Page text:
We ventured back to Latta Plantation for their Revolutionary War Reenactment. We have enjoyed other festivals and reenactments at Latta and wanted to see this one.
It was not as densely packed as the WWII or Celtic events. However, it was nicely represented with both British and Patriot reenactors and some Hessian soldiers. All the reenactors are very well versed in the time period they represent.
We strolled through a booth selling herbs and tinctures that would have been used in the 18th century. Egee just had to have a Jacob's Ladder toy. Little Man wanted a wooden toy tomahawk.
We listened to a British soldier describe life in the British army. The differences between a ranking officer versus the common soldier. The small tent that housed five soldiers compared to the large tents with real furniture in the officer's tent.
We learned that General Cornwallis ordered the burning of the 'train' to chase General Greene through North Carolina. The officers did not appreciate the burning of their furniture, tents, wagons, etc.
We discovered the difference between a light infantry man and heavy infantry man. No, size was not it. We found out that the musket could be loaded five to eight times a minute compared to the American Long Rifle loading time of one round every minute and a half to two minutes. So, the British had an upper hand at fire power.
The cannons were vital in the war and we learned about the different sizes of cannon balls. We learned how they were lobbed at the opposing forces and then the cannons switched to buck and ball loads as the armies advanced to closer range. Two hundred and fifty balls could be launched at the enemy in one of the buck and ball shots.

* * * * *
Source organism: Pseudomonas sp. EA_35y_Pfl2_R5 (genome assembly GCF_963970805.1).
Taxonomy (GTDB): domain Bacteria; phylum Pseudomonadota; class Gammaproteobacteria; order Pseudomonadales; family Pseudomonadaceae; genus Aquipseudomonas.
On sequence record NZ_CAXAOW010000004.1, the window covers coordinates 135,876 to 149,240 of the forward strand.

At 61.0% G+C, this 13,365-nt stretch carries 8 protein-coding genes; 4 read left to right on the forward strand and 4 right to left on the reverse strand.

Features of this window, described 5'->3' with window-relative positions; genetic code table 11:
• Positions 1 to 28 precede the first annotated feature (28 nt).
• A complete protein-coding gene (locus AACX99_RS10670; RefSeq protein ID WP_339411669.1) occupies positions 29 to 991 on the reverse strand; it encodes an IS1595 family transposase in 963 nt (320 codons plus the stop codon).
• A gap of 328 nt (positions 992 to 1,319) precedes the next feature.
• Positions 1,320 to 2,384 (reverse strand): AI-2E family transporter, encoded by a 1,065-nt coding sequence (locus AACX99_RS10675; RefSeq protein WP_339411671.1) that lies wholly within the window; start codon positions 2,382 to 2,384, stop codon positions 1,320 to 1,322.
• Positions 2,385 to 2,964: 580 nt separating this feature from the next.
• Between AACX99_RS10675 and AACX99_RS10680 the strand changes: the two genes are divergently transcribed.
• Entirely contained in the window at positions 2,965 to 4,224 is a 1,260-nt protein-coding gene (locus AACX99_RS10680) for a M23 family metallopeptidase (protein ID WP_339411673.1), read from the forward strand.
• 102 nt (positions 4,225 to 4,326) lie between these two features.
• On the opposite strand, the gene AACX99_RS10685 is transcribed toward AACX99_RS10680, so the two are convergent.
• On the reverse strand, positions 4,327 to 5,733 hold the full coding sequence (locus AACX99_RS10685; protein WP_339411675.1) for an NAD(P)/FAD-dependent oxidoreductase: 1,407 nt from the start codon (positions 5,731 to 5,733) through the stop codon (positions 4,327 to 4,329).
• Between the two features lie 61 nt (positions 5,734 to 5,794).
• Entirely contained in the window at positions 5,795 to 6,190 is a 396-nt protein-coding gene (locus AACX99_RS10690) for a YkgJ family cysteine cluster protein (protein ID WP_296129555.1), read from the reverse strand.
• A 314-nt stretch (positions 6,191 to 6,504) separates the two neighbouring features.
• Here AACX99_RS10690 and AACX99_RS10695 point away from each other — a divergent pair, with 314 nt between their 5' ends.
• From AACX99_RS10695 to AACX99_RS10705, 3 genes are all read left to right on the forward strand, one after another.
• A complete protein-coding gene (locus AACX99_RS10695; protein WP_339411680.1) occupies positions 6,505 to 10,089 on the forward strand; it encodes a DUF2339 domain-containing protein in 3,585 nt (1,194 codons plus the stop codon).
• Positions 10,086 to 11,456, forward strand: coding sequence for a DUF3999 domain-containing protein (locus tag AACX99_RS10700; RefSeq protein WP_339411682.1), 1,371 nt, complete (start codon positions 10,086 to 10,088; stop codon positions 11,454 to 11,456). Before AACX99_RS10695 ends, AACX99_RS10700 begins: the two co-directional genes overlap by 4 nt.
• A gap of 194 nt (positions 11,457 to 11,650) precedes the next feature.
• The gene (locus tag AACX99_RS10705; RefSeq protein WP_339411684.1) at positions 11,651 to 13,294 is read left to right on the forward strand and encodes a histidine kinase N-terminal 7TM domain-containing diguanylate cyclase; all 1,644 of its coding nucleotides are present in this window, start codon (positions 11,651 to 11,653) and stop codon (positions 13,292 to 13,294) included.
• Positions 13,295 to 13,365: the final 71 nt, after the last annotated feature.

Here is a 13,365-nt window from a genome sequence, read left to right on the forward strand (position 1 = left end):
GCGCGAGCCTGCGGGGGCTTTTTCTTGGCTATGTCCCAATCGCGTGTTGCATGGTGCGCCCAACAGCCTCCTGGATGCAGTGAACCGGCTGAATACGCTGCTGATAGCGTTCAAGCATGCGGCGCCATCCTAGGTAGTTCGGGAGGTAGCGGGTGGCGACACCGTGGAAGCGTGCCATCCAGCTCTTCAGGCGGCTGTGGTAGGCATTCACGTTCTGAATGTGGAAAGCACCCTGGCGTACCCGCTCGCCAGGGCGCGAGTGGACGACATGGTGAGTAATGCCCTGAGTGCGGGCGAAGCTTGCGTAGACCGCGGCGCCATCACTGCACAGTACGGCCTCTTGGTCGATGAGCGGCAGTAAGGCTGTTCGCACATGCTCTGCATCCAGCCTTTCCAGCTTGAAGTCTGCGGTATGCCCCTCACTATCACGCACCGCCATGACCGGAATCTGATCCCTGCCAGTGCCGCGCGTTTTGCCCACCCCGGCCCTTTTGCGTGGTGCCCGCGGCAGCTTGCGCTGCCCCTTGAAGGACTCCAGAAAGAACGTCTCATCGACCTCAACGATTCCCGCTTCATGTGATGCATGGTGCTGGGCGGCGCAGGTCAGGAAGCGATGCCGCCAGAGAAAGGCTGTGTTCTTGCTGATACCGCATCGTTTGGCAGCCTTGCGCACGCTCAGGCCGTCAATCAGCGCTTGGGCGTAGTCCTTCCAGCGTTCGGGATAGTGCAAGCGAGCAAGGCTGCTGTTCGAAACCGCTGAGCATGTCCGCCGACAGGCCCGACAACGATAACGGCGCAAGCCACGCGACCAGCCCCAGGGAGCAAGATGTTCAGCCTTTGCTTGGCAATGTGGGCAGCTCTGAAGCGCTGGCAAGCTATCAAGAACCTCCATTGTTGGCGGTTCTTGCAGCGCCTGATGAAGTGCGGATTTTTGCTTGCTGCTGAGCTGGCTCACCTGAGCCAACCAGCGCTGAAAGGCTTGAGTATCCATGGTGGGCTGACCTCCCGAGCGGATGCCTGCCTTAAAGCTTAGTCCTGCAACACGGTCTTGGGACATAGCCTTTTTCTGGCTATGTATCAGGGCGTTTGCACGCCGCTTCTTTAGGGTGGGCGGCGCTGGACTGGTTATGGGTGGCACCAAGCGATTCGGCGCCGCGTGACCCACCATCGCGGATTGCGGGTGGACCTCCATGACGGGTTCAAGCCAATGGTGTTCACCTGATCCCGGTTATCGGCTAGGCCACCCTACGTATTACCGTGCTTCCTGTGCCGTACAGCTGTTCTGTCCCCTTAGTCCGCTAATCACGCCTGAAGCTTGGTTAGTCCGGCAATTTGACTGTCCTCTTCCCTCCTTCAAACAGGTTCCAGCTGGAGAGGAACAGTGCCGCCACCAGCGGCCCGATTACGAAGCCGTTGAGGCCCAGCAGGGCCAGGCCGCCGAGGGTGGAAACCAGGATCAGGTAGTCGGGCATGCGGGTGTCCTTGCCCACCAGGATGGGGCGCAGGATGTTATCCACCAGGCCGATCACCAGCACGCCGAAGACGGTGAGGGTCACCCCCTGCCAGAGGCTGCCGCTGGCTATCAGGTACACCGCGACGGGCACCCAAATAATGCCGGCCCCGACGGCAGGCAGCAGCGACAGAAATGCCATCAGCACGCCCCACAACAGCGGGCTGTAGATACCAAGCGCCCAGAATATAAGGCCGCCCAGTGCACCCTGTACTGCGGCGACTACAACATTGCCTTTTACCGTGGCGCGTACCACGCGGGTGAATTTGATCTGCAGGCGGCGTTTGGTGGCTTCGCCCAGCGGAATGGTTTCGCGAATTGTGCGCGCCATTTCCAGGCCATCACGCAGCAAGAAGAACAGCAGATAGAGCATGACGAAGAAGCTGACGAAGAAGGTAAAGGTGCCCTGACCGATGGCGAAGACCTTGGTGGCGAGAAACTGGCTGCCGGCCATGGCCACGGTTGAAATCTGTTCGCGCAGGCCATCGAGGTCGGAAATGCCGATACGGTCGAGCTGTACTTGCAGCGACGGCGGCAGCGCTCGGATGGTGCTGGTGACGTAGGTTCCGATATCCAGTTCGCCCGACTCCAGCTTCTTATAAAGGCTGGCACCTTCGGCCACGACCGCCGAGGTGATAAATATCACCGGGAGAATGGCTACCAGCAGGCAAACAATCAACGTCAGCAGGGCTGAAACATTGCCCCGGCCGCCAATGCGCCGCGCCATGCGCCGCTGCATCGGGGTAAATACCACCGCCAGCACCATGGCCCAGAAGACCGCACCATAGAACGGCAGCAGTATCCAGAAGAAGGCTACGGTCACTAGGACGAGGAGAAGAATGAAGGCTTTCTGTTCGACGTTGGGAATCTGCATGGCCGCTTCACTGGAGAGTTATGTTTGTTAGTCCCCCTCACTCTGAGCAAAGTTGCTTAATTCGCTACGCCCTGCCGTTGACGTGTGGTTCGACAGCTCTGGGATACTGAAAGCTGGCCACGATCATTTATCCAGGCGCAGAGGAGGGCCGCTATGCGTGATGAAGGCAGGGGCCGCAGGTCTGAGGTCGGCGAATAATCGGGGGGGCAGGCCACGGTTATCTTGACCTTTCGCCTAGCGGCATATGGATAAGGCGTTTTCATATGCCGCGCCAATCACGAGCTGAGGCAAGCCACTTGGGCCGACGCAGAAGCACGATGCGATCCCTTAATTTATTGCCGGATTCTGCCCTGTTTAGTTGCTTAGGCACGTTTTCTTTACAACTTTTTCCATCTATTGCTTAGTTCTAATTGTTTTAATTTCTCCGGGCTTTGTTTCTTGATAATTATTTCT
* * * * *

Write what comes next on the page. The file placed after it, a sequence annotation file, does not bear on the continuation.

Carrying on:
Cannon balls weren't the only projectiles. The mortar launched bombs that could be used to breach forts or encampments of men. We learned how the bombs were lit in the mortar and how each fuse and packing of the bomb was slightly different.
We watched a blacksmith at work. (Even though his forge was not of the period. He has to use a portable one for the event.) This always fascinates Little Man.
We looked at the craftsmanship of a leather worker. He showed us a suede bowl and bucket and told us how they worked. He also demonstrated a gun tool that many soldiers would have used. Then he allowed the children to hold his long rifle. The children were surprised at how heavy it was.
We looked at the farm animals and petted them. Of course, I heard chimes of I wish we had....
Finally, we witnessed the battle of the day. Muskets and rifles fired and the Battle of Charlotte was taken over by the British troops.
We had a great time even though the weather was hot and humid. Can't wait for the next Latta event!